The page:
Sri Lanka to be free from land mines by 2008

Sri Lanka has cleared more than half of the country's estimated 1 million land mines, sown during two decades of civil war, and should be able to complete the task within two years, a government official said Tuesday.

The mines were laid during fighting in Sri Lanka's northeast, the main battleground between government forces and rebels who have been fighting since 1983 to carve out a separate state for the island's 3.2 million Tamil minority.

"Almost 55 percent of land mines have been cleared so far," M.S. Jayasinghe, secretary in charge of reconstruction and development in conflict-affected areas, told a news conference in Colombo.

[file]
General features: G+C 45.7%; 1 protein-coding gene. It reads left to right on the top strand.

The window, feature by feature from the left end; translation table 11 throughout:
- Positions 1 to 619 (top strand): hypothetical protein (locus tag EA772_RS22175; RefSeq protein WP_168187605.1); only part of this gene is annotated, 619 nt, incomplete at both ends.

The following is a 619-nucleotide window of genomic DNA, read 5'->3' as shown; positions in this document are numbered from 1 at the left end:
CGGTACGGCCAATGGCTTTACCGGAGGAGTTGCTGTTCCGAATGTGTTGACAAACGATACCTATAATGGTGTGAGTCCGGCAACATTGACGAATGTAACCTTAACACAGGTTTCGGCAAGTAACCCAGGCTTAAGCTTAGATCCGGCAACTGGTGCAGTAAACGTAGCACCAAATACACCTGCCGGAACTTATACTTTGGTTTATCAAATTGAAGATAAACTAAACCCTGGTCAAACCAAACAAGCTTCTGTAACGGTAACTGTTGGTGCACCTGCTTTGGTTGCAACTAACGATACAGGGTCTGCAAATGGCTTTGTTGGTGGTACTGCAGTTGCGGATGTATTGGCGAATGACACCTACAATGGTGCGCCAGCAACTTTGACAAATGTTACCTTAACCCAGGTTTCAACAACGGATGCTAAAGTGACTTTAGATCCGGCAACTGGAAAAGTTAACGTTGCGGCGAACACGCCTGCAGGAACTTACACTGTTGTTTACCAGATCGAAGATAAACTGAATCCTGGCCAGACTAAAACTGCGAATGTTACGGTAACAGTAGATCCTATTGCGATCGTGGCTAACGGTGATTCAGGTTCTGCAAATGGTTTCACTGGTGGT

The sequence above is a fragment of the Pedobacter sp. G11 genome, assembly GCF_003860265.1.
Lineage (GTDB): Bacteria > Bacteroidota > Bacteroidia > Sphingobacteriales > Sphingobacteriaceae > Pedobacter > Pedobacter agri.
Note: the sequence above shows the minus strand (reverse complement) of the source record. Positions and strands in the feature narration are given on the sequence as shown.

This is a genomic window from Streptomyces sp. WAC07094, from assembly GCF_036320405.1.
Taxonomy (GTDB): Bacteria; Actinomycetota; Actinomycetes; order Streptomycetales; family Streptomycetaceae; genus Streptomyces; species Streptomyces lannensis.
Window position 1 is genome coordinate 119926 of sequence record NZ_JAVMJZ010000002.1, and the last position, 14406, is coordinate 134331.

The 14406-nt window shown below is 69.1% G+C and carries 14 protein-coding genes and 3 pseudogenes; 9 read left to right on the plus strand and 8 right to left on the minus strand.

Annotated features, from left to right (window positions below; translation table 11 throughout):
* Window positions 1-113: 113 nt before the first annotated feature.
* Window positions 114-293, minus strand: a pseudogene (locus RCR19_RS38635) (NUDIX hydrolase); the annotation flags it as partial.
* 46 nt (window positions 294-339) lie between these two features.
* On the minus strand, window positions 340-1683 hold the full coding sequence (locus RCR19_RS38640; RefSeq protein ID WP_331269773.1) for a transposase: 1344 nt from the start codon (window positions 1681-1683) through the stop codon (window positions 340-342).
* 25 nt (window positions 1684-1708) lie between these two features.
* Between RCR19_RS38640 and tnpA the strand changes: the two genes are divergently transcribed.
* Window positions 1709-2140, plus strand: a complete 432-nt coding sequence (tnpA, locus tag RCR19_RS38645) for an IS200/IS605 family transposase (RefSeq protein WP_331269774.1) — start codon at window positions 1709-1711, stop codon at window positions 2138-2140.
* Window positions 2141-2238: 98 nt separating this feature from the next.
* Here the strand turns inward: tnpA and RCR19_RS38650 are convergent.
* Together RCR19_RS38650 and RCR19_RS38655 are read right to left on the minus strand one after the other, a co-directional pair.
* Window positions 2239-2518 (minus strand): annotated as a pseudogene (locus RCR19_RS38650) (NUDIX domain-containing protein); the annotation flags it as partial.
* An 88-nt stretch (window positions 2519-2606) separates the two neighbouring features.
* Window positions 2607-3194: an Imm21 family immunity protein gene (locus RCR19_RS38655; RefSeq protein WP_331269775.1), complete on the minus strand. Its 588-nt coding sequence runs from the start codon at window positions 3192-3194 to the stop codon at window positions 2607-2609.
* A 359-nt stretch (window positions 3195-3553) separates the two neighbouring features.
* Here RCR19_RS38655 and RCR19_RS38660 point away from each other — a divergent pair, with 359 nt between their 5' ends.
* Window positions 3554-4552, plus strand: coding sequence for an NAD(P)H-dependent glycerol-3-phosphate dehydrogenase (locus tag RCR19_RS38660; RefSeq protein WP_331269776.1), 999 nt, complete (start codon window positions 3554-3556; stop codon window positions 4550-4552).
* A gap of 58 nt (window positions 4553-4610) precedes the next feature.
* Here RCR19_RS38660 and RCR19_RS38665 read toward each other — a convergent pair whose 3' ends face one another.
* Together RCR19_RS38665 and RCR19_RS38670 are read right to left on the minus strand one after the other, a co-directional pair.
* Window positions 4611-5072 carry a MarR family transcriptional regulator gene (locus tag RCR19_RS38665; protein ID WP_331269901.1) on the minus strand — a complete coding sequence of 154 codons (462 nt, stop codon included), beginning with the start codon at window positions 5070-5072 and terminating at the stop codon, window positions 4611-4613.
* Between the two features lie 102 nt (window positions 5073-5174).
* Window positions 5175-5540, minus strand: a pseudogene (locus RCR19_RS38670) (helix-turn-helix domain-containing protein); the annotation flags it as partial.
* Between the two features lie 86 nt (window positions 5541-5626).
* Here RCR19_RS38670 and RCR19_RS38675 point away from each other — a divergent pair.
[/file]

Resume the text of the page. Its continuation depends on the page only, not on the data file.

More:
"All the land mines in Sri Lanka will be cleared by 2008 at the latest, according to our current de-mining programs," Jayasinghe said.

The de-mining program began after a Norwegian-brokered cease-fire agreement was signed in 2002.

Jayasinghe said the clearing of land mines in villages where mostly Tamils are living will be completed by the end of this year.

"However, clearing of mines in high-security zones maintained by the military around their camps and strategic points will take time," he said.

He said U.N. agencies are monitoring de-mining activities in both government and rebel-held areas.

Many countries including the United States, Japan, Britain, Canada, Denmark, Netherlands, Norway and Australia have provided financial support to the de-mining program, reports the AP.


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